On the contrary, for the past few years, the emirate of Qatar — a small peninsula that is 11,437 square kilometers in size, which gained its independence in 1971 — bid higher than its small size and short history would typically allow. It sought to be a regional peacemaker, opened channels of communication with all regional powers (including Israel), and tried to become a model of modernity and economic openness in the Persian Gulf, a la neighboring Dubai. It is within that dynamic and liberal atmosphere that Al-Jazeera flourished.

Third, the basic tenets of professional reporting are routinely trampled upon by Nile News. The morning show includes piteous national songs almost on a daily basis. The management of the channel is driven by mimicry rather than creativity or initiative.

Just like all national channels, Nile News is overstaffed with personnel that are mostly under-qualified and unskilled. In general, the bloated Egyptian TV has turned over the years into a huge bureaucratic organization, and along with that has come red tape, inefficiency, nepotism, the primacy of seniority and corruption.

"If you have connections, you can appear on air in just a week without any training or preparation, even if you are a graduate of household management," a disappointed anchor on Nile News told me.

The few remaining competent cadres, who did not escape to Arab and private Egyptian satellite channels, struggle to make the best of what is possible, but frustration remains overwhelming. An experienced anchor with Egyptian TV confessed to me bitterly that she "feels frustrated every day."

The management of Al-Jazeera, though not ideal, is totally different. From the onset, Al-Jazeera relied predominately on ex-BBC staff, setting the benchmark. From day one, Al-Jazeera provided extensive live news coverage, benefiting from a vast network of reporters placed in the world's hot spots, including Israel, Iraq and even the mountains of Tora Bora. It also hosted a number of programs that, in an unprecedented move in Arab media, discussed controversial, banned-from-public-debate, taboo issues, in congruence with the channel's famed slogan: "The Opinion and the Other Opinion." No wonder Al-Jazeera became the most watched Arabic news channel over the course of a few years.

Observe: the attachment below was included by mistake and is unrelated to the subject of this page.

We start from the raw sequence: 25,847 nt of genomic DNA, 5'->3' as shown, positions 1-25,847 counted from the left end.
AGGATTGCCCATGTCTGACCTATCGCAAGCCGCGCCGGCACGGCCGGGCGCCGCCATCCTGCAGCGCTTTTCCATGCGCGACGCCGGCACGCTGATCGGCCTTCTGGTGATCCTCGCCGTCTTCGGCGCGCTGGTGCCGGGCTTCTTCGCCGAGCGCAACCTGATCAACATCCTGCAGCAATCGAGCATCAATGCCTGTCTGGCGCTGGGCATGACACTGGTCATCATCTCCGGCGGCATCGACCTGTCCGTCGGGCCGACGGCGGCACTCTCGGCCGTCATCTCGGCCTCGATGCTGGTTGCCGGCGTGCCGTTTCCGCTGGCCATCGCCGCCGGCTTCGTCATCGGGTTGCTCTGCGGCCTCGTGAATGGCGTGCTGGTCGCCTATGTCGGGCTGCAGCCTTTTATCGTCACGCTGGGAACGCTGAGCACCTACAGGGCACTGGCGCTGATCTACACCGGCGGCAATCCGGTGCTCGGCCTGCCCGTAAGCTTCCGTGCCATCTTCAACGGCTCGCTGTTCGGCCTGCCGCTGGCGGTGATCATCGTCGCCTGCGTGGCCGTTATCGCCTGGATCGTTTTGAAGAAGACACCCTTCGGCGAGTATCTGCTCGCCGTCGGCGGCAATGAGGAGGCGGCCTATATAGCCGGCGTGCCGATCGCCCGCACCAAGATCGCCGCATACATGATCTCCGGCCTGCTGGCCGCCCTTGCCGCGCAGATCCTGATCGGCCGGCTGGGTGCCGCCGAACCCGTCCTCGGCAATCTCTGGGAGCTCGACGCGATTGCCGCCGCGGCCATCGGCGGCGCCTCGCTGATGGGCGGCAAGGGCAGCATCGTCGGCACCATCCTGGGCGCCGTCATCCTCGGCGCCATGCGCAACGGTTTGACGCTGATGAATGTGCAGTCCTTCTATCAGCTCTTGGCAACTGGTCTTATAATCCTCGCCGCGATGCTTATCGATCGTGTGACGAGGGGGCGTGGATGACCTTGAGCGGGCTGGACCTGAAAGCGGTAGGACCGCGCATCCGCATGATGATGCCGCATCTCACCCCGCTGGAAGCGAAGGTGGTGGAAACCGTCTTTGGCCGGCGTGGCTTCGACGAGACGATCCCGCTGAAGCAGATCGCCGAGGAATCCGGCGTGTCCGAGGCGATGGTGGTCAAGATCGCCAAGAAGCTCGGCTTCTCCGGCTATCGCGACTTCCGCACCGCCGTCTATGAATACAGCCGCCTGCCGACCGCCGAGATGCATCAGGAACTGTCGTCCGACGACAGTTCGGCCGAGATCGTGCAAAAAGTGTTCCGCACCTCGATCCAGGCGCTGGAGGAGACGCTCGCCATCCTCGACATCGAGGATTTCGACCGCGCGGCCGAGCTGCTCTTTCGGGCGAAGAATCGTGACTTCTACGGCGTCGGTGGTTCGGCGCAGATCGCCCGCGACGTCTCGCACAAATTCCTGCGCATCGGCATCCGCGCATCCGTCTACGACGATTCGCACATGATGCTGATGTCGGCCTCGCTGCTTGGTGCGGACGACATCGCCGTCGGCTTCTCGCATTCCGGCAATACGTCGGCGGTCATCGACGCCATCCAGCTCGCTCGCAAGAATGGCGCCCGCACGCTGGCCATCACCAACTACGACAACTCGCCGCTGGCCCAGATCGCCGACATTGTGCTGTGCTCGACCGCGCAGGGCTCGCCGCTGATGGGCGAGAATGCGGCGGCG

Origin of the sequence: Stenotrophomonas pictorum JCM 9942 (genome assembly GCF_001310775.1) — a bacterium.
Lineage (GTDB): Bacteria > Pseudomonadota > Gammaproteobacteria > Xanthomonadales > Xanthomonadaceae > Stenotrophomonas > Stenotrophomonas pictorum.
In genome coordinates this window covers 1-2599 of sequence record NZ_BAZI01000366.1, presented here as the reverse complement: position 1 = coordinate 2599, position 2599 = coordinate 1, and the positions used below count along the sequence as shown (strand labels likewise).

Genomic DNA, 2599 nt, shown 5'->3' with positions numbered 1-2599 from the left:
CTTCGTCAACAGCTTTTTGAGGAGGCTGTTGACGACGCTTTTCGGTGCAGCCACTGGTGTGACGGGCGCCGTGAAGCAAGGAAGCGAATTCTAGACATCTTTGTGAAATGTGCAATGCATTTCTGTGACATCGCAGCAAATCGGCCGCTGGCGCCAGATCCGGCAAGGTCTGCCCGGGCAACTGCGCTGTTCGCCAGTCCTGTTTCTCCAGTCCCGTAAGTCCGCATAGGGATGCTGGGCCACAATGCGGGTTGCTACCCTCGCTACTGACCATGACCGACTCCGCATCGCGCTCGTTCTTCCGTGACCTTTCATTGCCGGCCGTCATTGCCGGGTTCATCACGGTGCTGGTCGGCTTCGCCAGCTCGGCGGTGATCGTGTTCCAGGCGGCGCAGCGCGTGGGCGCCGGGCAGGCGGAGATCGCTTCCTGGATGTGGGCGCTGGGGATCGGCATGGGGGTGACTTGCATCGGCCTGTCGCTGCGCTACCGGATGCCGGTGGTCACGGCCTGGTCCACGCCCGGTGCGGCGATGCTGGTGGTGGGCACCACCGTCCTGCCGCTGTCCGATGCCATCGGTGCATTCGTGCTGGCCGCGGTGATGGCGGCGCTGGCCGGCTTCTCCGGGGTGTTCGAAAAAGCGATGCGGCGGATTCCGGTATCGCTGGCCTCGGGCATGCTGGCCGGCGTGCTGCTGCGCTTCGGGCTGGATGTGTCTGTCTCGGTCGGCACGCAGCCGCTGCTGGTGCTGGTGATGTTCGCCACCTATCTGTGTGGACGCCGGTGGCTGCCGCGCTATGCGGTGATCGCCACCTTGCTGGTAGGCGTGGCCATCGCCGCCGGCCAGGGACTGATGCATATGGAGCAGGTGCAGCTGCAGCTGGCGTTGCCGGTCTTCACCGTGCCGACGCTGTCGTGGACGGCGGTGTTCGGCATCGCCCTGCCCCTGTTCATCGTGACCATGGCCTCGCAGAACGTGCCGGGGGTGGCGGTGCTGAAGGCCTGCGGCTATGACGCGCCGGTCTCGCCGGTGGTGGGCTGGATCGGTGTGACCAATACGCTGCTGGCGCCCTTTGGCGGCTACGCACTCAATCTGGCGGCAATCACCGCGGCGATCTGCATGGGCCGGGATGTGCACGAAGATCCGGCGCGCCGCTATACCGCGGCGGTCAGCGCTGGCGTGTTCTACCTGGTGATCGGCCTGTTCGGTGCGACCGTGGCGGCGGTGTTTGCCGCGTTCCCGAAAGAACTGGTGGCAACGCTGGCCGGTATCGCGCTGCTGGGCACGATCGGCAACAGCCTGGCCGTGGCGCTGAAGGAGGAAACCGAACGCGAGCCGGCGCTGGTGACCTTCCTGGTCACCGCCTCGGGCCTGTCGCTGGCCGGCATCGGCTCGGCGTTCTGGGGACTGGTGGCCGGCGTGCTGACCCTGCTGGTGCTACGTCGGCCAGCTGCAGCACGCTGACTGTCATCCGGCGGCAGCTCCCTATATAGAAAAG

Capitalizing on rules of professional conduct, Al-Jazeera news network, which started with a single channel in 1996, rose to world eminence within the span of five years. If the reporting of the war to liberate Kuwait in 1991 was CNN's moment of glory, Al-Jazeera's in-depth coverage of the US-led war on Afghanistan in 2001 was Al-Jazeera's.

The first half of the slogan reiterated every five minutes on Egypt's national TV is indeed correct, but the same cannot be said about the second half: Indeed we started big, but we’re not that big anymore.

Nael M. Shama, PhD, is a political researcher and freelance writer based in Cairo. He can be reached at: nael_shama@ yahoo.com.